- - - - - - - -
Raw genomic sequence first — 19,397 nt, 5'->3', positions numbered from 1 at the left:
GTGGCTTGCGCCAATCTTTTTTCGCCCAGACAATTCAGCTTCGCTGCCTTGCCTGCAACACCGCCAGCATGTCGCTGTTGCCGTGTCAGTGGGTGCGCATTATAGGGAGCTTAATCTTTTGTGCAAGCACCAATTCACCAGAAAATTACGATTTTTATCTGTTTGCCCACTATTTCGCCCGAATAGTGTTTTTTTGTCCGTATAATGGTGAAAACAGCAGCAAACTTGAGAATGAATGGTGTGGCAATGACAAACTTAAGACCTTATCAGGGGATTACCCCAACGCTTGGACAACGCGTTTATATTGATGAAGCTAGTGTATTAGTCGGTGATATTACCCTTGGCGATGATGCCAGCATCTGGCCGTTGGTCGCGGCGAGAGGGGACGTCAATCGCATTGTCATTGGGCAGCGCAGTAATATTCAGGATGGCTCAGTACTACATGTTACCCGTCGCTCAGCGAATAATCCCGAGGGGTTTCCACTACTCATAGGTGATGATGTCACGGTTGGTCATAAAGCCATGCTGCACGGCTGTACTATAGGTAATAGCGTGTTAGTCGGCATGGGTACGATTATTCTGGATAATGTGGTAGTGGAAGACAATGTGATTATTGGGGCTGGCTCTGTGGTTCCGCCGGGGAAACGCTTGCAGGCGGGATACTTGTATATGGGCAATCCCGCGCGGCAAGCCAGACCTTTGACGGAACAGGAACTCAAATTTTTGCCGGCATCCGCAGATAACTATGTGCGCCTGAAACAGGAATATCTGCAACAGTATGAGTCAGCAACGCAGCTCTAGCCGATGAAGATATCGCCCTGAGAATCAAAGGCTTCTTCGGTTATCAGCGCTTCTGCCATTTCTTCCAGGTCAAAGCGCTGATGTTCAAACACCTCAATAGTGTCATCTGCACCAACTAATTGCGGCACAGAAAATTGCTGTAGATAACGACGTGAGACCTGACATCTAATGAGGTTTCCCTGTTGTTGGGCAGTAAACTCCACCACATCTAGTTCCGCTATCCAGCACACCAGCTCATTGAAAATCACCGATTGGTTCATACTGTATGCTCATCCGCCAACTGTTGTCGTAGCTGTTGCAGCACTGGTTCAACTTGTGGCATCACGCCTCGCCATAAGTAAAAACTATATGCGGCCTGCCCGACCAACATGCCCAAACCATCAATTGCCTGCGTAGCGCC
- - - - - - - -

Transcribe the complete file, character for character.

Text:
Raw genomic sequence first — 19,397 nt, 5'->3', positions numbered from 1 at the left:
GTGGCTTGCGCCAATCTTTTTTCGCCCAGACAATTCAGCTTCGCTGCCTTGCCTGCAACACCGCCAGCATGTCGCTGTTGCCGTGTCAGTGGGTGCGCATTATAGGGAGCTTAATCTTTTGTGCAAGCACCAATTCACCAGAAAATTACGATTTTTATCTGTTTGCCCACTATTTCGCCCGAATAGTGTTTTTTTGTCCGTATAATGGTGAAAACAGCAGCAAACTTGAGAATGAATGGTGTGGCAATGACAAACTTAAGACCTTATCAGGGGATTACCCCAACGCTTGGACAACGCGTTTATATTGATGAAGCTAGTGTATTAGTCGGTGATATTACCCTTGGCGATGATGCCAGCATCTGGCCGTTGGTCGCGGCGAGAGGGGACGTCAATCGCATTGTCATTGGGCAGCGCAGTAATATTCAGGATGGCTCAGTACTACATGTTACCCGTCGCTCAGCGAATAATCCCGAGGGGTTTCCACTACTCATAGGTGATGATGTCACGGTTGGTCATAAAGCCATGCTGCACGGCTGTACTATAGGTAATAGCGTGTTAGTCGGCATGGGTACGATTATTCTGGATAATGTGGTAGTGGAAGACAATGTGATTATTGGGGCTGGCTCTGTGGTTCCGCCGGGGAAACGCTTGCAGGCGGGATACTTGTATATGGGCAATCCCGCGCGGCAAGCCAGACCTTTGACGGAACAGGAACTCAAATTTTTGCCGGCATCCGCAGATAACTATGTGCGCCTGAAACAGGAATATCTGCAACAGTATGAGTCAGCAACGCAGCTCTAGCCGATGAAGATATCGCCCTGAGAATCAAAGGCTTCTTCGGTTATCAGCGCTTCTGCCATTTCTTCCAGGTCAAAGCGCTGATGTTCAAACACCTCAATAGTGTCATCTGCACCAACTAATTGCGGCACAGAAAATTGCTGTAGATAACGACGTGAGACCTGACATCTAATGAGGTTTCCCTGTTGTTGGGCAGTAAACTCCACCACATCTAGTTCCGCTATCCAGCACACCAGCTCATTGAAAATCACCGATTGGTTCATACTGTATGCTCATCCGCCAACTGTTGTCGTAGCTGTTGCAGCACTGGTTCAACTTGTGGCATCACGCCTCGCCATAAGTAAAAACTATATGCGGCCTGCCCGACCAACATGCCCAAACCATCAATTGCCTGCGTAGCGCC